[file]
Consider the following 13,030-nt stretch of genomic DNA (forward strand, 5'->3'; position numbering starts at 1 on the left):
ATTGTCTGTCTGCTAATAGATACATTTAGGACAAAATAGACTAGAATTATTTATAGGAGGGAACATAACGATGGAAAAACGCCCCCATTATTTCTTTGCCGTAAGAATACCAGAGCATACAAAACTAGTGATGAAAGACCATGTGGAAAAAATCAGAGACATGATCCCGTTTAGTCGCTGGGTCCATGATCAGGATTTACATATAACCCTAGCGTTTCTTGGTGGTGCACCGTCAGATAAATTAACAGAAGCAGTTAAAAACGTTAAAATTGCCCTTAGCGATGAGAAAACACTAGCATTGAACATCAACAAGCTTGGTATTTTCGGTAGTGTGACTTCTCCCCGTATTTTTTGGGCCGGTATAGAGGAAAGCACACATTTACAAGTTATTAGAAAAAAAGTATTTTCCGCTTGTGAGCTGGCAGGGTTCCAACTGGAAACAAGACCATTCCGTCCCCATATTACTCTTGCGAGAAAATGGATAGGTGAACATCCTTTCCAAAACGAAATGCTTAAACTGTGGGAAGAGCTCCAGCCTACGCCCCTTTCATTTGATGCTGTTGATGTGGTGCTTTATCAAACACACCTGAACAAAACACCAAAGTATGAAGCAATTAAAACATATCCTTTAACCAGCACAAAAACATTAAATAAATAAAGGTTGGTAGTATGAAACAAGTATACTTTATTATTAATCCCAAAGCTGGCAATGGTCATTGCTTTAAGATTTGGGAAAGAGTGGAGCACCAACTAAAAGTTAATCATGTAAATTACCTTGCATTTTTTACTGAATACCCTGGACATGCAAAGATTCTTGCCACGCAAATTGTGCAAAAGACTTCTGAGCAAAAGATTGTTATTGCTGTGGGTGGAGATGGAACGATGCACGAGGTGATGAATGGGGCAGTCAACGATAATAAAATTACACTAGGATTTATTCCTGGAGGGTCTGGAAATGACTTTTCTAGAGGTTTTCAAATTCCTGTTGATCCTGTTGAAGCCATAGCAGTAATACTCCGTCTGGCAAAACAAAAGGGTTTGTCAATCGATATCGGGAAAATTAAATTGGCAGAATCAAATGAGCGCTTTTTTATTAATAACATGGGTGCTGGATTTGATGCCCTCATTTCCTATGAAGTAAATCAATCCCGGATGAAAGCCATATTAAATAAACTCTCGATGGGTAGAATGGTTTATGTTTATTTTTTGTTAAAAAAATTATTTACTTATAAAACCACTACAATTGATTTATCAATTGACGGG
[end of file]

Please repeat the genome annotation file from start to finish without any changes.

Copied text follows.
Consider the following 13,030-nt stretch of genomic DNA (forward strand, 5'->3'; position numbering starts at 1 on the left):
ATTGTCTGTCTGCTAATAGATACATTTAGGACAAAATAGACTAGAATTATTTATAGGAGGGAACATAACGATGGAAAAACGCCCCCATTATTTCTTTGCCGTAAGAATACCAGAGCATACAAAACTAGTGATGAAAGACCATGTGGAAAAAATCAGAGACATGATCCCGTTTAGTCGCTGGGTCCATGATCAGGATTTACATATAACCCTAGCGTTTCTTGGTGGTGCACCGTCAGATAAATTAACAGAAGCAGTTAAAAACGTTAAAATTGCCCTTAGCGATGAGAAAACACTAGCATTGAACATCAACAAGCTTGGTATTTTCGGTAGTGTGACTTCTCCCCGTATTTTTTGGGCCGGTATAGAGGAAAGCACACATTTACAAGTTATTAGAAAAAAAGTATTTTCCGCTTGTGAGCTGGCAGGGTTCCAACTGGAAACAAGACCATTCCGTCCCCATATTACTCTTGCGAGAAAATGGATAGGTGAACATCCTTTCCAAAACGAAATGCTTAAACTGTGGGAAGAGCTCCAGCCTACGCCCCTTTCATTTGATGCTGTTGATGTGGTGCTTTATCAAACACACCTGAACAAAACACCAAAGTATGAAGCAATTAAAACATATCCTTTAACCAGCACAAAAACATTAAATAAATAAAGGTTGGTAGTATGAAACAAGTATACTTTATTATTAATCCCAAAGCTGGCAATGGTCATTGCTTTAAGATTTGGGAAAGAGTGGAGCACCAACTAAAAGTTAATCATGTAAATTACCTTGCATTTTTTACTGAATACCCTGGACATGCAAAGATTCTTGCCACGCAAATTGTGCAAAAGACTTCTGAGCAAAAGATTGTTATTGCTGTGGGTGGAGATGGAACGATGCACGAGGTGATGAATGGGGCAGTCAACGATAATAAAATTACACTAGGATTTATTCCTGGAGGGTCTGGAAATGACTTTTCTAGAGGTTTTCAAATTCCTGTTGATCCTGTTGAAGCCATAGCAGTAATACTCCGTCTGGCAAAACAAAAGGGTTTGTCAATCGATATCGGGAAAATTAAATTGGCAGAATCAAATGAGCGCTTTTTTATTAATAACATGGGTGCTGGATTTGATGCCCTCATTTCCTATGAAGTAAATCAATCCCGGATGAAAGCCATATTAAATAAACTCTCGATGGGTAGAATGGTTTATGTTTATTTTTTGTTAAAAAAATTATTTACTTATAAAACCACTACAATTGATTTATCAATTGACGGG